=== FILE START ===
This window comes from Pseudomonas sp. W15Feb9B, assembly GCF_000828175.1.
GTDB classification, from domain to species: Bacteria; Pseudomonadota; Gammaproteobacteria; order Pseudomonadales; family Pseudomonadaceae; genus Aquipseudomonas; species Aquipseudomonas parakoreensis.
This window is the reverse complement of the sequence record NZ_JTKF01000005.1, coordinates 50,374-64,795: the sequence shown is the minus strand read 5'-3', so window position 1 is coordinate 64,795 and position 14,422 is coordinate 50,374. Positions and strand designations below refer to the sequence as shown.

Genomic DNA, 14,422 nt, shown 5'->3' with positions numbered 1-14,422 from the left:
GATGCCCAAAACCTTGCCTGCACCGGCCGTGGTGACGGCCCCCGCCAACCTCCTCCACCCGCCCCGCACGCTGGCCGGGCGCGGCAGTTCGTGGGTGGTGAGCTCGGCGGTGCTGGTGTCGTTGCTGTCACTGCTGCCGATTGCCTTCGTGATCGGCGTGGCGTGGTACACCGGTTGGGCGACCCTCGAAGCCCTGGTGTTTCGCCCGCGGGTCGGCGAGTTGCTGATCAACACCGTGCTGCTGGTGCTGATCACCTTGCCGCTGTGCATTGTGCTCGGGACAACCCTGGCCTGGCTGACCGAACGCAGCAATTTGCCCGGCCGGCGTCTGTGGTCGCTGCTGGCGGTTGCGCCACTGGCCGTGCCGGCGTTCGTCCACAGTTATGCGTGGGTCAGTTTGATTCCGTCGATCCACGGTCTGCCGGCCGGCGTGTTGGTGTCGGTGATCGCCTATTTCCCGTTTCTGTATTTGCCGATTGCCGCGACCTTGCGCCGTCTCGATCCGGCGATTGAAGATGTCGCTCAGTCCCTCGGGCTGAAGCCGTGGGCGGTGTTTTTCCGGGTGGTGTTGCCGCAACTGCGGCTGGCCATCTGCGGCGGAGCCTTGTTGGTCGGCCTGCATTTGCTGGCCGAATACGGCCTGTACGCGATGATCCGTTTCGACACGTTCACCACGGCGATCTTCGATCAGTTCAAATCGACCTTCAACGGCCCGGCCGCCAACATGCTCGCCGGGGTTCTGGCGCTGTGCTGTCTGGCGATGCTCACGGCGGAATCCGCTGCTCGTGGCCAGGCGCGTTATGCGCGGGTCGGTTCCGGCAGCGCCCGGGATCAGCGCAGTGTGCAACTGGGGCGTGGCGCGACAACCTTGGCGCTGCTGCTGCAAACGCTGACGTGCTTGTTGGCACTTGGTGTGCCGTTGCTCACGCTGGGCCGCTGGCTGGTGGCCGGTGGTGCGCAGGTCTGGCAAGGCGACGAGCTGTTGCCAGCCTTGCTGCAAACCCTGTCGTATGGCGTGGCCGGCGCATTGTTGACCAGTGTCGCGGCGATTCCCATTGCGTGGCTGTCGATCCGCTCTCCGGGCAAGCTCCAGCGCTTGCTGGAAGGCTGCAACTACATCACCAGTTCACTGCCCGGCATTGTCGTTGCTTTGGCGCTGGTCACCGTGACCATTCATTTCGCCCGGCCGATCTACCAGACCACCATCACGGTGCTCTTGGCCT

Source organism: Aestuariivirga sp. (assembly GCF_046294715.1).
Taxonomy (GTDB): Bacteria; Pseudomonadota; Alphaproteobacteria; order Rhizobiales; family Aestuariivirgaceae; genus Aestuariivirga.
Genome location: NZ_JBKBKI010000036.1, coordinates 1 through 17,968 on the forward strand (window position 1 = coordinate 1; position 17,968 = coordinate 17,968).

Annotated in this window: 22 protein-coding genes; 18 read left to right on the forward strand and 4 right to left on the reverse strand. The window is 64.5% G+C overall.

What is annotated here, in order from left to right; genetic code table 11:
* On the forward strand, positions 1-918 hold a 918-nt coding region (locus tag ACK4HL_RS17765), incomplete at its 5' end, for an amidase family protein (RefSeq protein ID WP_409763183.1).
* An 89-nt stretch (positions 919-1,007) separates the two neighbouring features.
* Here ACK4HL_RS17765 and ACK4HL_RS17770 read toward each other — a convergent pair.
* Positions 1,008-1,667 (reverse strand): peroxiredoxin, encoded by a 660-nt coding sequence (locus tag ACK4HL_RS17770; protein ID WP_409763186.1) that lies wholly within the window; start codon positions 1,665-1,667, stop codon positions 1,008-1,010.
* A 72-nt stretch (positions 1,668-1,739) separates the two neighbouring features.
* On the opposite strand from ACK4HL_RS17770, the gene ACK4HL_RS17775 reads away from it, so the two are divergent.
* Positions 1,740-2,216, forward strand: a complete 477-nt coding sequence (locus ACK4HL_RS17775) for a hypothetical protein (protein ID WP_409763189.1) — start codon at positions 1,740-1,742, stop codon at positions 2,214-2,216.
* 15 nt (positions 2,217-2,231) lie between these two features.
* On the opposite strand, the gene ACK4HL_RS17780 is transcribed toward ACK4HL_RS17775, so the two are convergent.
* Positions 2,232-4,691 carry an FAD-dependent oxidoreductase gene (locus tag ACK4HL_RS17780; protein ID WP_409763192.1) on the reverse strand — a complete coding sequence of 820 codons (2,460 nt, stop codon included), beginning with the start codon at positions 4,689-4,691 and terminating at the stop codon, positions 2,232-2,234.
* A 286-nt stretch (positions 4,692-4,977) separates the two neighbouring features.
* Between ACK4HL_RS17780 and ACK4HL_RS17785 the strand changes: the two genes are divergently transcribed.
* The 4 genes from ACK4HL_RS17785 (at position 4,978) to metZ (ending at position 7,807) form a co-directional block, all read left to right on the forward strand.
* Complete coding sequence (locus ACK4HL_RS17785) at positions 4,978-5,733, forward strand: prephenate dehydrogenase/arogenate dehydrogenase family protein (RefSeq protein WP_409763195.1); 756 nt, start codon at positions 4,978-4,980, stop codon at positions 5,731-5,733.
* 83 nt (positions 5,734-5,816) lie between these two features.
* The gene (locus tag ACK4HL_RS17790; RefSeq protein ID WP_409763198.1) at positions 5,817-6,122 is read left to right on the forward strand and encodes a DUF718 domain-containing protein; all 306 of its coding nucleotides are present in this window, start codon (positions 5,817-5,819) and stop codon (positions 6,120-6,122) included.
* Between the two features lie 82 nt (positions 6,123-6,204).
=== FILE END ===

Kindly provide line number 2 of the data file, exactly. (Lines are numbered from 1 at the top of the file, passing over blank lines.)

GTDB classification, from domain to species: Bacteria; Pseudomonadota; Gammaproteobacteria; order Pseudomonadales; family Pseudomonadaceae; genus Aquipseudomonas; species Aquipseudomonas parakoreensis.